So…what’s the best way to show up? Many say start with an open-ended question, but there’s a critical step that many people skip.
Setting a meeting agenda.
Data from Doodle shows that 67% of people believe that having a clear agenda is what makes meetings successful. If you’re the one presenting the agenda, it shows that you’ve put thought into the meeting. Your potential customer also doesn’t have to wonder what’s coming next. They can focus their attention on what’s happening at the moment.
Here’s one way you can open your meeting with a specific agenda.
“I’m going to ask you some questions so I can better understand what you need right now and how I can help. Then, I’ll share what the process of working with me looks like and we can discuss what the next step would be to move forward, does that sound good to you?”
Once the potential client agrees to move forward, you can jump into the first question, which should allow the prospect to explain their needs to you.
“You mentioned in your [email/message/form submission] that you need help with [the service they need.] Can you tell me a little more about that, and why you have a need for this right now?”
From here, just listen. That’s how you get deep insights into what your potential clients actually want. It’s a good idea to take notes during this stage with key details and anything that sticks out to you.
Running the sales call
Now that you have a solid opening, you need to plan for what kinds of questions you’ll ask as you move through the call. Everyone’s list may look a bit different, depending on what industry they work in, but here are some good topics to cover:
- Details about the organization
- The scope of project they need help with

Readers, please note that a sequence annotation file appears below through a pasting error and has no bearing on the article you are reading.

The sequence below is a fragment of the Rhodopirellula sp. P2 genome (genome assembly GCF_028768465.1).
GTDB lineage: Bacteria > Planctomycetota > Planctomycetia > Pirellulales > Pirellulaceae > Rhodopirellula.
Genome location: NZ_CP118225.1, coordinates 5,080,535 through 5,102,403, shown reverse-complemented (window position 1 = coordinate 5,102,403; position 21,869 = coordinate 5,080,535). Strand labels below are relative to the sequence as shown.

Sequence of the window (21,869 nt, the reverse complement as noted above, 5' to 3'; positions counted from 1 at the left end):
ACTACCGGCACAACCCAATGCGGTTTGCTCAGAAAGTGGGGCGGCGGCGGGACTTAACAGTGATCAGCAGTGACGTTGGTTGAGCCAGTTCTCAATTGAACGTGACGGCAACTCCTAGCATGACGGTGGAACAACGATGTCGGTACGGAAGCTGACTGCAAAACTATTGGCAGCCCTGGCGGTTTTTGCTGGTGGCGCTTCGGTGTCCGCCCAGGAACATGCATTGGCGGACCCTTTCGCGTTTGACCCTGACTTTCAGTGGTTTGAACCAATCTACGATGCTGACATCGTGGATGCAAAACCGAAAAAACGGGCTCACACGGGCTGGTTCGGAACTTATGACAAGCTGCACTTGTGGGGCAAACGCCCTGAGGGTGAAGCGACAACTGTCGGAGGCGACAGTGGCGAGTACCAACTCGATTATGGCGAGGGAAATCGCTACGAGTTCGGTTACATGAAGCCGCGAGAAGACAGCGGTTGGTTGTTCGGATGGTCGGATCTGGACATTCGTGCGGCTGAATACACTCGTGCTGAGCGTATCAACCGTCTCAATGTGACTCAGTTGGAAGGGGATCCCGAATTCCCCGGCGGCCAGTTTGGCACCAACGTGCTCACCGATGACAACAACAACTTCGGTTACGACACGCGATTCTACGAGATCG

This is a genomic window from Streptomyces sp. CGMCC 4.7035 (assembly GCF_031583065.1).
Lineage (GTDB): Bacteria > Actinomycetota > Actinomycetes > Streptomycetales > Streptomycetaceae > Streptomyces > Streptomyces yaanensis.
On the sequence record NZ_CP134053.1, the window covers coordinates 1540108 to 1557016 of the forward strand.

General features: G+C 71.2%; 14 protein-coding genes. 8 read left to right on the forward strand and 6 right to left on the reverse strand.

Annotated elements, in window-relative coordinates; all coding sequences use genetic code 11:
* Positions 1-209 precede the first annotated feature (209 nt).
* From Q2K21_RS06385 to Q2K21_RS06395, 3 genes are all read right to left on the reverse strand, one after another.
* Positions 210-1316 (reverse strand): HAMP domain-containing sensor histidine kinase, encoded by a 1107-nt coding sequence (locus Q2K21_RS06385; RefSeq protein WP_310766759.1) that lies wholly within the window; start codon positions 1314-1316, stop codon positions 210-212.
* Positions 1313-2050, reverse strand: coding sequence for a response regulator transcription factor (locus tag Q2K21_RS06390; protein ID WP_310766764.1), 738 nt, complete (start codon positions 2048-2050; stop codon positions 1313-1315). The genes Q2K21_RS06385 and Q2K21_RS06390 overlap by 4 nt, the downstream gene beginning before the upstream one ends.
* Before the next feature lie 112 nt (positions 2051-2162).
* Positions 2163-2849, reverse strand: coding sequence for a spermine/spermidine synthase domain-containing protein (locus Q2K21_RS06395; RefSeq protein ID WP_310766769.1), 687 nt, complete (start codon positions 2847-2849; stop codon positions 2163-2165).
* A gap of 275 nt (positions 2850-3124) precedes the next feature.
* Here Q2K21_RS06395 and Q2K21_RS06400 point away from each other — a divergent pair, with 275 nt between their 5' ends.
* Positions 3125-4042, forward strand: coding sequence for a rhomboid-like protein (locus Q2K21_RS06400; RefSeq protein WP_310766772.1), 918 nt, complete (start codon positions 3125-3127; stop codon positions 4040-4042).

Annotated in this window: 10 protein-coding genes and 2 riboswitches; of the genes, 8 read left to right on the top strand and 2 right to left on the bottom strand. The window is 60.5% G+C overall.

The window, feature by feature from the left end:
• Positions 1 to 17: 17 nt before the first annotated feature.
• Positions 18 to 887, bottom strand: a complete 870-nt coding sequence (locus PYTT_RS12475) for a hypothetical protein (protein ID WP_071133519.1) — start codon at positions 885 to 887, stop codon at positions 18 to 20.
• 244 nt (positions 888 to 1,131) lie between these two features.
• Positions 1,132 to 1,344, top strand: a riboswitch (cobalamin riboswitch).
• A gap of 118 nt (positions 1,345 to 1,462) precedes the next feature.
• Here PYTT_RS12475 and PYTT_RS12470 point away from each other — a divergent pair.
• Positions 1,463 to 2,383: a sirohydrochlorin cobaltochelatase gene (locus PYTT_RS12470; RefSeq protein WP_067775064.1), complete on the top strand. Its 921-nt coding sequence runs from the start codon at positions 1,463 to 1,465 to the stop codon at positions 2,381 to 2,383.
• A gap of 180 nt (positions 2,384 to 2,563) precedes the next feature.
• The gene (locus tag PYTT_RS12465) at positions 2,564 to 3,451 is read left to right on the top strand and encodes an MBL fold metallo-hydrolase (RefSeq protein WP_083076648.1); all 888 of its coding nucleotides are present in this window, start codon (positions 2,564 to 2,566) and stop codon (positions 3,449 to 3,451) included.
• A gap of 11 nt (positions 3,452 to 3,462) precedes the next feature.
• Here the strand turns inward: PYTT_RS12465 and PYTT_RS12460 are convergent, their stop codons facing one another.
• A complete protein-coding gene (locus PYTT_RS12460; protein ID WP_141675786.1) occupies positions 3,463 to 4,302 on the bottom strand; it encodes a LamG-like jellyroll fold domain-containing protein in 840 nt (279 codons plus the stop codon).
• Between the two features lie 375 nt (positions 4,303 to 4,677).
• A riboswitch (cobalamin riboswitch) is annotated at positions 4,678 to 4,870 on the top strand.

- What business outcomes they expect to achieve with this project
During this period of time, having a script is helpful, but don’t follow it too rigidly. If you were jotting down some notes in the previous step, you can use them to come up with even more relevant questions and get ideas about what to follow up on.
You want to show prospects that you’re hearing them, not just asking irrelevant questions from a template. This will allow you to get all the details you need to move forward with confidence
Explaining your process
If at this stage, you feel like the client would be a good fit for you, explain how you can help and your process. If you haven’t got it all figured out yet, don’t worry. You don’t need to go into great detail here. All you need to do is tell them what steps you’ll go through to complete the project and what they can expect from you.
Then, give them the opportunity to ask any questions they might have about working together. (This is another good time for you to take notes, so you can keep track of if the same questions are coming up for your clients over and over again.)
Closing the call
Turning conversations into actual sales happens in the close. One of the biggest mistakes freelancers make here is being uncertain. They don’t have a next step or they leave it up to the client to tell them what happens next.
You need to remain in control during the close. Tell the client that after this call, you will send a proposal or a quote for them to review. From there, they can sign it to begin working together. Finally, you can end on a simple question to get their buy-in.
“Does that sound good to you?”
Getting a “yes” from the client at this point is critical. It doesn’t make working together a sure thing, but it does decrease the chances that you’ll waste your time sending a proposal that a client won’t even consider. The goal here is to confirm their interest before you put in more time and effort.
Selling your services as a freelancer
Having these sales conversations can feel overwhelming, or even impossible to do if you don’t have a lot of experience. But you don’t need a background in the sales industry to be successful. If you focus on growing your sales skills and making each call better than the last, these calls will get easier in time.
Do you have more questions about the sales process? Leave a comment below or reach out to me on Twitter.